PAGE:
Short Stuff

Brief news items of interest to kids – from Siberian tigers to the Grinch's 50th birthday.

Mr. Grinch is 50

Is part of your holiday tradition reading or watching Dr. Seuss's classic story, "How the Grinch Stole Christmas"? Well, did you know that this year, the Grinch turns 50? That's right. And a new edition of the beloved storybook helps commemorate this important birthday.

The 50th-anniversary retrospective edition naturally contains the tale of the Grinch and all the Whos down in Who-ville. But at the end, there's an extra section about how Dr. Seuss brought this Christmas story to life.

It turns out that he thought for many years about Christmas and its true meaning. By 1957, he was ready to write his story about how the joy of Christmas couldn't be stolen even if all the presents and holiday treats were.

Learning made fun

Speaking of great reading and the holidays, are there any books on your wish list? If not, you might want to add some. A few years ago, the Smithsonian Institution teamed up with children's science author Seymour Simon to publish some of his well-loved science picture books as a series.

You can choose from among more than a dozen books about the earth, animals, and outer space, among other topics. One of the latest releases is "Spiders." In this book, you can learn all about arachnids while getting an extremely close-up view of 30 of these hairy creepy-crawlies.

Some other fascinating titles in the series: "Volcanoes," "Weather," "Desti­nation: Space," "Snakes," and "Sharks." All the books feature awesome full-color photographs and lots of cool facts.

Pop goes a world record

What do soap bubbles and school-children have in common? Together, they helped break a world record! Last month, "bubbleologist" Sam Heath encased 50 kids in the world's biggest bubble. He accomplished the feat at the Science Museum in London. The gigantic bubble measured 11 feet across and was more than 5 feet high before it popped. The previous record was set earlier this year when 42 kids were enclosed in a bubble in the United States.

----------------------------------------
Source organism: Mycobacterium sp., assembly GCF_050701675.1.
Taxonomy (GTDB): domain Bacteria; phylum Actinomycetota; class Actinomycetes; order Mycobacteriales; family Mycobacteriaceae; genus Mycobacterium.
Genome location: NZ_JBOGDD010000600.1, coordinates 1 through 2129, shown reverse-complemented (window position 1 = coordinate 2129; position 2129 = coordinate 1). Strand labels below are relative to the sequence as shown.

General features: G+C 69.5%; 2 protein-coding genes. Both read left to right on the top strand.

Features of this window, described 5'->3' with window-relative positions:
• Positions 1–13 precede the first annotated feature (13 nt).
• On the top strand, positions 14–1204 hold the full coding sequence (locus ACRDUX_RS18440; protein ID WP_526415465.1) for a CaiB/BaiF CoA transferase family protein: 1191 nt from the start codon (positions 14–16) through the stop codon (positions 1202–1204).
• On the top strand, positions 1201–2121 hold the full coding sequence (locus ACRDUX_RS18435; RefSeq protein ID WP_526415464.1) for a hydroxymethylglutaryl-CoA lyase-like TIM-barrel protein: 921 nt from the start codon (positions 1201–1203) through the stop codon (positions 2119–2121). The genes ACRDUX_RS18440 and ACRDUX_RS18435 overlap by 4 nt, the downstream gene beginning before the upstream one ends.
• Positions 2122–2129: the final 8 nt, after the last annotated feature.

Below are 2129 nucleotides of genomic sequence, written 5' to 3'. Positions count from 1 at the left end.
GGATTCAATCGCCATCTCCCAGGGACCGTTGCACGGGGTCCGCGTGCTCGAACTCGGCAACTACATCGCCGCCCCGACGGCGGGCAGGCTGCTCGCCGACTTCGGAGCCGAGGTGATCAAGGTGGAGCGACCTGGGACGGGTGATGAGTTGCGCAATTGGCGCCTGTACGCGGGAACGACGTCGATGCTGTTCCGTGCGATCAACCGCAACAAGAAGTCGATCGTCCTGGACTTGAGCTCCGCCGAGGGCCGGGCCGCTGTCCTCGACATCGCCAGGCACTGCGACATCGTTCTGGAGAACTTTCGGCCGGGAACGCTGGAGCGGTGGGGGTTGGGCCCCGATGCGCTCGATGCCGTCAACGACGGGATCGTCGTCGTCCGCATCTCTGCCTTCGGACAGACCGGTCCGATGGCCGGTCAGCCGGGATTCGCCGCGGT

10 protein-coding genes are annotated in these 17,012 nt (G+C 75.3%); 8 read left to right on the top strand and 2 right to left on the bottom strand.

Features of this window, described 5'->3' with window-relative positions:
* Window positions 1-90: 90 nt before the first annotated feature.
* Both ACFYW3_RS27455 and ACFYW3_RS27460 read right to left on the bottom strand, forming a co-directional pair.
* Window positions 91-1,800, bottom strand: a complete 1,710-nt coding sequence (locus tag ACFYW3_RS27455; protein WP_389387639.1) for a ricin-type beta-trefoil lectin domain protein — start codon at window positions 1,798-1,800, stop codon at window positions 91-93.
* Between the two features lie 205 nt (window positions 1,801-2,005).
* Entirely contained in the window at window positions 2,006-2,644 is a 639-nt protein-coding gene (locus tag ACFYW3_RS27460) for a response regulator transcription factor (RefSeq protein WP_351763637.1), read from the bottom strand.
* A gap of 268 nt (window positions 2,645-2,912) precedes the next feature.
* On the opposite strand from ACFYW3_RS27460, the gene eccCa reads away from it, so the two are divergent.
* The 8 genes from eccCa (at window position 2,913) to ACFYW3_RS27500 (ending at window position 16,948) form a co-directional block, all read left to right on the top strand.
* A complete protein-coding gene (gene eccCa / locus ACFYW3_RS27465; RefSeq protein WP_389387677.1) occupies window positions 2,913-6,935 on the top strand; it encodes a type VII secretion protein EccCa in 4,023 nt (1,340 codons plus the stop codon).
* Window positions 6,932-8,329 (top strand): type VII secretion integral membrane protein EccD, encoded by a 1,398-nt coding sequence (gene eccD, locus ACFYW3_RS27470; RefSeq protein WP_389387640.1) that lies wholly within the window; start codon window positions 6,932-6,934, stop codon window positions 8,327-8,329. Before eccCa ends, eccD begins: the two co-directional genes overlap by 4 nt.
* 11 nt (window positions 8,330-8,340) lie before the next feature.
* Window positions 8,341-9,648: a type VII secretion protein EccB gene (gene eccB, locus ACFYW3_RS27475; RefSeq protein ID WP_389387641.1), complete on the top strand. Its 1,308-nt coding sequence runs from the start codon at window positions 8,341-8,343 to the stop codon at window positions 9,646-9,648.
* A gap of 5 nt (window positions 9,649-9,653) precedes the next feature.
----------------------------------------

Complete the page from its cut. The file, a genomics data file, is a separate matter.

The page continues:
The students inside the bubble in Britain stood on a stage surrounded by a trough of soapy water. Mr. Heath dipped a metal hoop in the solution and carefully raised it above the kids' heads. Then, success!

To make the record official, representatives from Guinness World Records were there to witness the display. Hundreds of other students got to watch, too. How big a soap bubble can you blow?

Siberian success – for tigers, that is

Amur tigers (also known as Siberian tigers) have long been an endangered species – but now there's new hope that they're beginning to make a comeback.

Recent estimates put the number of Siberian tigers living in far eastern Russia at about 450. That may not sound like many, but considering that in the 1940s there were just 50 or so of the cats left, this increase is a reason to celebrate. Funding from the US Fish and Wildlife Service and other sources has helped conservation efforts succeed.

Siberian tigers are still endangered. But if game wardens in Russia can keep up the good work of stopping poachers and protecting the species, the felines could one day thrive.

Weird science

What will be the next breakthrough in clean-fuel technology? It could be termite guts! You may know that burning fossil fuels dirties the air and that one day they'll run out.

So scientists are working hard to find other fuels that are both cleaner and renew­able. They already know about biofuels such as ethanol made from corn. Now, they'd like to discover how to efficiently turn wood and wood waste into biofuel.

Here's where the termites come in. They love to wolf down wood for dinner. How do they do that? They have several stomachs with different types of microbes that break down wood, convert it into sugars, and turn those sugars into energy. Each kind of microbe releases different enzymes (special proteins) that aid in a different part of the digestion process.

Recently, a team of scientists identified many of these microbes and enzymes. As the scientists learn more about these teeny bugs and their enzymes, they might also learn how to turn wood into cleaner-burning fuel.

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